What Military Service Taught Me About Love

Friday morning, a United States aerial refueling aircraft crashed in the mountains of Kyrgyzstan. While this may have seemed like just another tragic news story to most, my husband and I watched the headlines in shock, pain, and overwhelming fear. For the small community that works with this aircraft, it was the only thing consuming our thoughts. It was the only topic of our conversations. It was the only prayer on our lips.

Before I left the military last year, I worked as a boom operator on one of these planes. The units are small and tightly knit. When deployed, a crew of three quickly becomes family, and I’m blessed to say I've gained several amazing brothers and sisters, and even a few step-dads, from my time overseas.

When you’re stuck in an airplane for over 10 hours every day with two other people and your survival relies on crew cohesion, you learn to appreciate their strengths and overlook the differences. You learn to be a team. Your pilot misses her husband and dog as much as you miss yours and as much as the copilot misses his wife and child. You certainly all miss trees, grass, and your own personal bathroom the same amount as well.

There are many bad days, but your crew always manages to get you through it. You each have your own job to do, but you’re always there backing your brother or sister up. Always. You travel the world, you have fun, you make friends, you learn, and you do this as a “tanker guy” (regardless of your gender). The community, past and present, is like a small town. If you don’t know someone, you know their best friend or one of their crew. More importantly, if you don’t know someone you make it a point to get to know them.

What I’ve seen in the 24 hours after the crash has been nothing short of beautiful. With a reignited sense of pride and camaraderie, we’ve reached out to one another and recognized that we are going to need each other. Every last member of the community has taken a moment to honor our fallen in his or her own unique way. Whether we've said a prayer, raised a toast, or, in my case, dedicated a yoga practice to our brothers, they're in our hearts today and always. We'll get through this, but it’s not because we're strong individuals; it's because we're a brotherhood.

I acknowledge that most of you reading this aren't “tanker guys,” nor have you been fiercely affected by this tragedy. That doesn't matter. The lessons I’ve learned or been reminded of apply to everyone, everywhere.

We can't thrive without support. A child won't thrive, a marriage won't thrive, and a community won't thrive without the support of others. Can we exist? Sure, but thriving and existing are vastly different ways of living.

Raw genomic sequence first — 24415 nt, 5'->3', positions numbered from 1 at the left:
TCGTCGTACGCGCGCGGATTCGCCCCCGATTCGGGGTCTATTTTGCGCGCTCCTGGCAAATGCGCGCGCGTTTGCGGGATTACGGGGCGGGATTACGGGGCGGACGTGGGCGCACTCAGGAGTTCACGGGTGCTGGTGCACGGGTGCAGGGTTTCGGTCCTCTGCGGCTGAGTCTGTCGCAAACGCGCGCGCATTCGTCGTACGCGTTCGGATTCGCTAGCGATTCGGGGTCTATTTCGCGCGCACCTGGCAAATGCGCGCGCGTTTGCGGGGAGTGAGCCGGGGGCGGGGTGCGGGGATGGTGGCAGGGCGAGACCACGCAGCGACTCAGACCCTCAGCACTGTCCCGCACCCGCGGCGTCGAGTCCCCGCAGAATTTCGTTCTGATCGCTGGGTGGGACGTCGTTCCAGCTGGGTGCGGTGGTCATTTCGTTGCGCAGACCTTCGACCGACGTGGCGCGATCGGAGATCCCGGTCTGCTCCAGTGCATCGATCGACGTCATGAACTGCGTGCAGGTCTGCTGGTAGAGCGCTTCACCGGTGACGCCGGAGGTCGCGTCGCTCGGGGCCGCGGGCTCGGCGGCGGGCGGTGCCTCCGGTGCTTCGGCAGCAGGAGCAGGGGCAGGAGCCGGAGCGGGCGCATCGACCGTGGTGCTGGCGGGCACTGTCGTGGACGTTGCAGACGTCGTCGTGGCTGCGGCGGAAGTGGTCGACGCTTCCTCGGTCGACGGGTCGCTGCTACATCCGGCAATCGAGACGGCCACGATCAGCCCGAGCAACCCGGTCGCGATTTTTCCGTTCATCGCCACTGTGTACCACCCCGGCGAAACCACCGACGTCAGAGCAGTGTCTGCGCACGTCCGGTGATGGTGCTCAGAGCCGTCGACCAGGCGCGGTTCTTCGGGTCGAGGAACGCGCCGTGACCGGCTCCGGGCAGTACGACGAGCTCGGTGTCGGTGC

The last thing you say to someone you love should always be “I love you.” This is a lesson from my mother. Even during angst-y high school screaming matches with my parents, we ended with “Goodbye, I love you.” Choose your words wisely, because no matter what you do or where you are, life is dangerous.

We can find something to love in anyone. It’s not our differences that make us human; it’s our similarities. Look for commonalities. Acknowledge them. All you have left to do is love.

Let people know you’re thinking of them. It doesn’t matter if you haven’t talked to them in years — just tell them! Call, write, email, text, write on their Facebook wall, show up on their doorstep, throw rocks at their windows ... it doesn’t matter how you do it, as long as you do it.

Live the life you desire. You may not have as much time as you think. Be who you want to be and do the things you want to do ... today.

Try everything. When you travel somewhere new, remember that you may not be there again. Try new food, buy something local, and learn everything you can. I’ve tried a lot of interesting things in exotic places, and my “liked” column is way fuller than my “disliked.” This world is too full of amazing things to not try everything before you’re gone.

A daily practice of meditation will get you through the tough times. Start your practice now. It will pay off when you really need it.

Finally, be kind to each person you meet. You have no idea what their day has been like. You don’t know what or even who they may have just lost. Kindness and love is always the best gift we can give each other.

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